Like you, I spent the occasional day home from school watching re-runs of Happy Days. Unlike you, I looked cool while doing it.
For most of us born after the fact, Happy Days represented the signature cultural perspective on the 1950’s — an era when guys wore varsity sweaters and trousers and girls wore skirts, saddle shoes and big ass ribbons in their hair. “Greasers” like Fonzie and his swarthy little cousin Chachi represented the rebellious types who dropped out of school and dared the authorities with their insouicant popped collars and leather jackets.
That the show was called “Happy Days” was also important, because it fed the belief that before the tumultuous 1960s, Americans existed in a post-war haze of genteel propriety and innocence.
Of course that was all fucking bullshit.
The decade of the 1950s was home to all sorts of political cultural upheavals, from McCarthy’s red scare to the rise of Jack Kerouac and the beatniks, be-bop jazz, bomb shelters, and Holden Caulfield. So how did it go from that to Happy Days?
According to this article in Columbia College Today, the answer is this:
If you didn’t immediately recognize it, the band pictured above is Sha Na Na. I remember the retro Doo Wop band for its short-lived television comedy show, and for its occasional performance on those public television fund drives. The band also wrote most of the songs used in the movie Grease.
What I didn’t realize is that Sha Na Na “invented” the 1950s:
With surprise, Marcus reports that “Sha Na Na, the first and most successful” of the Fifties redefiners, were not, as he had supposed in his youth, “‘juvenile delinquents from Queens … The band was actually formed,” he reports with amazement, “of Columbia College students, many of whom were classically trained … ” (pp. 12–13).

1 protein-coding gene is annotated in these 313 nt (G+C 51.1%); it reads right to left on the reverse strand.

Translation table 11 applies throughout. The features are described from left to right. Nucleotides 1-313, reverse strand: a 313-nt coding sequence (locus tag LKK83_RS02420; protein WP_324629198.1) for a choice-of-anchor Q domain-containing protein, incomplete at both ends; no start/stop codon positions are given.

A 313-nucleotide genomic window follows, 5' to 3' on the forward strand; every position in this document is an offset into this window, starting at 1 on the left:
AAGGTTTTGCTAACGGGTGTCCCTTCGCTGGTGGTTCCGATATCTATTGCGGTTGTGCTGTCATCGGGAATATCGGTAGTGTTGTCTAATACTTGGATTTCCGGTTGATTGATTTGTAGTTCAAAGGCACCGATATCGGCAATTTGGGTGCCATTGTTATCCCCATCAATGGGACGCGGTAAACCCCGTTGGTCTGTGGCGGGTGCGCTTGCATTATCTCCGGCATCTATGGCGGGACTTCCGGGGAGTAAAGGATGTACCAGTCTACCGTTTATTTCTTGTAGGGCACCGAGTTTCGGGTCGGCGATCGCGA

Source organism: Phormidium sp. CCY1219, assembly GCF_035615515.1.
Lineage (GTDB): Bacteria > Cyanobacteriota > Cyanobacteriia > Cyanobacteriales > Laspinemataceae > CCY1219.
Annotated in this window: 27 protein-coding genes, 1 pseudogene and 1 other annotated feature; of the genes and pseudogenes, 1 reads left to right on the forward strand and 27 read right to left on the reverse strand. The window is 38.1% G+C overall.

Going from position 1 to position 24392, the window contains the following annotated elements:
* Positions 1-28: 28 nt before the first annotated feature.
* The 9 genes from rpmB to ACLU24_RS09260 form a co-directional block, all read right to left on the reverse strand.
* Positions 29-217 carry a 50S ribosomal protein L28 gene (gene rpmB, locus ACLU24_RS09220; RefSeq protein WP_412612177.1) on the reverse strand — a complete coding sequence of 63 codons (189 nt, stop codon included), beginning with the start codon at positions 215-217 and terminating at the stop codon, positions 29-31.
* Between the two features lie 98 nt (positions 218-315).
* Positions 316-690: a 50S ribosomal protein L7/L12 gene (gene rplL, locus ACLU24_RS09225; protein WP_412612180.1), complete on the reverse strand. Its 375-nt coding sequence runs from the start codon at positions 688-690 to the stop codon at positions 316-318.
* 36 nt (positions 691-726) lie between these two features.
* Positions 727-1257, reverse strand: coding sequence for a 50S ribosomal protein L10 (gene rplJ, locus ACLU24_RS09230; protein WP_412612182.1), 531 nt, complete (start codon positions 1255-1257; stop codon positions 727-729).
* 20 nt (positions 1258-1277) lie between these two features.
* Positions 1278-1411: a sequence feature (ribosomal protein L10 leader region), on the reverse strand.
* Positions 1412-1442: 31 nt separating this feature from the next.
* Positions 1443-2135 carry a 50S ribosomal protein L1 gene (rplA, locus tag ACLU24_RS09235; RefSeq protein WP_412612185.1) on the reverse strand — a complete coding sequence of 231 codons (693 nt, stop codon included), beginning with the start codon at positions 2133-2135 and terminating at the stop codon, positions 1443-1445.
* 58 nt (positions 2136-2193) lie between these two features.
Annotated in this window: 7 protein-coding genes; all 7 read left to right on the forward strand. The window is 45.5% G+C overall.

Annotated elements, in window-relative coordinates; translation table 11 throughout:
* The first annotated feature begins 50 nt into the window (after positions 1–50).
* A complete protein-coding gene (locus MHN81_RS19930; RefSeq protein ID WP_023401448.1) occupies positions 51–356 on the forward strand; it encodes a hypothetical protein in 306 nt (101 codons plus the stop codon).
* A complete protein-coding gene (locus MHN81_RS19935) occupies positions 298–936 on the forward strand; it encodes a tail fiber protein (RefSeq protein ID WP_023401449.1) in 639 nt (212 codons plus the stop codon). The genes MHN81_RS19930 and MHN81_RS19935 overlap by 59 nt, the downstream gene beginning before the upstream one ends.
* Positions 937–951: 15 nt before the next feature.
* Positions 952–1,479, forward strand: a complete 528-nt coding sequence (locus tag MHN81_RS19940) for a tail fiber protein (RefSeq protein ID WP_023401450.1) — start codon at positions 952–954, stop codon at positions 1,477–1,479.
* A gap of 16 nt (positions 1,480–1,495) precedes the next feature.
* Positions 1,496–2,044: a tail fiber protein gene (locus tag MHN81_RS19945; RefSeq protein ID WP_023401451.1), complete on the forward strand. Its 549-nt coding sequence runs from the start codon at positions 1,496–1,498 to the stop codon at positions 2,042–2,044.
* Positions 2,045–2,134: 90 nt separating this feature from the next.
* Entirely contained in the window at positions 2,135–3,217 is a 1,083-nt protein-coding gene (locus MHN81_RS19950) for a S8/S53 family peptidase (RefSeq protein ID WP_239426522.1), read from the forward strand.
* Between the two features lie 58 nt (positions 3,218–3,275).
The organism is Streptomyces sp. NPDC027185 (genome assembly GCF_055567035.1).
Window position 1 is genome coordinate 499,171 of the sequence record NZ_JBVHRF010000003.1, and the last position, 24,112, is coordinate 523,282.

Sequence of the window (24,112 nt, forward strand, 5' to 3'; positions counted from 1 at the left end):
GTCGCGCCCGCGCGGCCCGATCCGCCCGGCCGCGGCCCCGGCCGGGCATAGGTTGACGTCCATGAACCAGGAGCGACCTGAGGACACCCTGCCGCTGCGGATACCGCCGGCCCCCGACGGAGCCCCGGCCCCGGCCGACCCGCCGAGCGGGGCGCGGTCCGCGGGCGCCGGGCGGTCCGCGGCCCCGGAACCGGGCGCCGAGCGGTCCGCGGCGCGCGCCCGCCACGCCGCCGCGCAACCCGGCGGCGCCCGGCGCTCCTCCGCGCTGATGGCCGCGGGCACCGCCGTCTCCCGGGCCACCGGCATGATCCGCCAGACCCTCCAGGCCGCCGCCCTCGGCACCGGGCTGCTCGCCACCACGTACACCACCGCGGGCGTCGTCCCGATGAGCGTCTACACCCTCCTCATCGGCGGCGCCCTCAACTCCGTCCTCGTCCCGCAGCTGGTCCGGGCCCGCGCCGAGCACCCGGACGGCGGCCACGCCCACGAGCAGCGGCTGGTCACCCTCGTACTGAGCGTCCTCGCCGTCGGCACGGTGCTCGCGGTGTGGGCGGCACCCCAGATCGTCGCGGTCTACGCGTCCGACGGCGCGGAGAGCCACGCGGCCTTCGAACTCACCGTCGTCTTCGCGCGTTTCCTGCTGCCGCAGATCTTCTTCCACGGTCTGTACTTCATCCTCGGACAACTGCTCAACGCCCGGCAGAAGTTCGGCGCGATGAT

Classically trained indeed. Case in point: “Grease” only became “the word” (as the musical later claimed in its famous title song) because George Leonard ’67, the group’s theoretician, studying Greek and Latin, happened to be taking Columbia’s famous classicist Gilbert Highet. While George was sitting in Highet’s class, struggling to think of a name for the first concert, Highet picked up his book, The Classical Tradition and — rolling all the “r”s in his rich Scottish accent — intoned Poe’s poem: “The glorrry that was Grrrreece … the Grrrrandeur that was RRRome!” George had his title: “The Glory … that was Grease!”
The (this is a weird thing to type) intellectual upstarts that created Sha Na Na were big into Susan Sontag and her academic deconstruction of camp — so in a way what they were doing was art on a number of different levels. But they did it so well — and Grease and Happy Days were so popular — that entire generations of humans began to forget all the turmoil that had engulfed the 1950s and instead thought of it as an era in which the worst that could happen was a dance-brawl between the jocks and the greasers.
And where there are mass self-delusions, there are politicians only one step behind:
In Ronald Reagan’s time, Marcus documents, politicians began invoking a Columbia College fantasy as if it had been history, and trying to ally themselves with it. “Conservatives [in the Reagan Era] parlay(ed) the cultural nostalgia for the Fifties that had circulated in the 1970s into the basis for a political offensive … ”(p. 58). Marcus describes in detail how Bill Clinton fought for parity by casting himself as a worthy descendant of Elvis. Baby Boom politicians have battled during four presidencies over who was the genuine heir to a Fifties that was itself a kind of artwork.
So I guess the lesson is that the fifties didn’t die when Fonzie jumped the shark, because they were already dead. Also, why am I reading Columbia College Today at 8:30 on a Tuesday morning?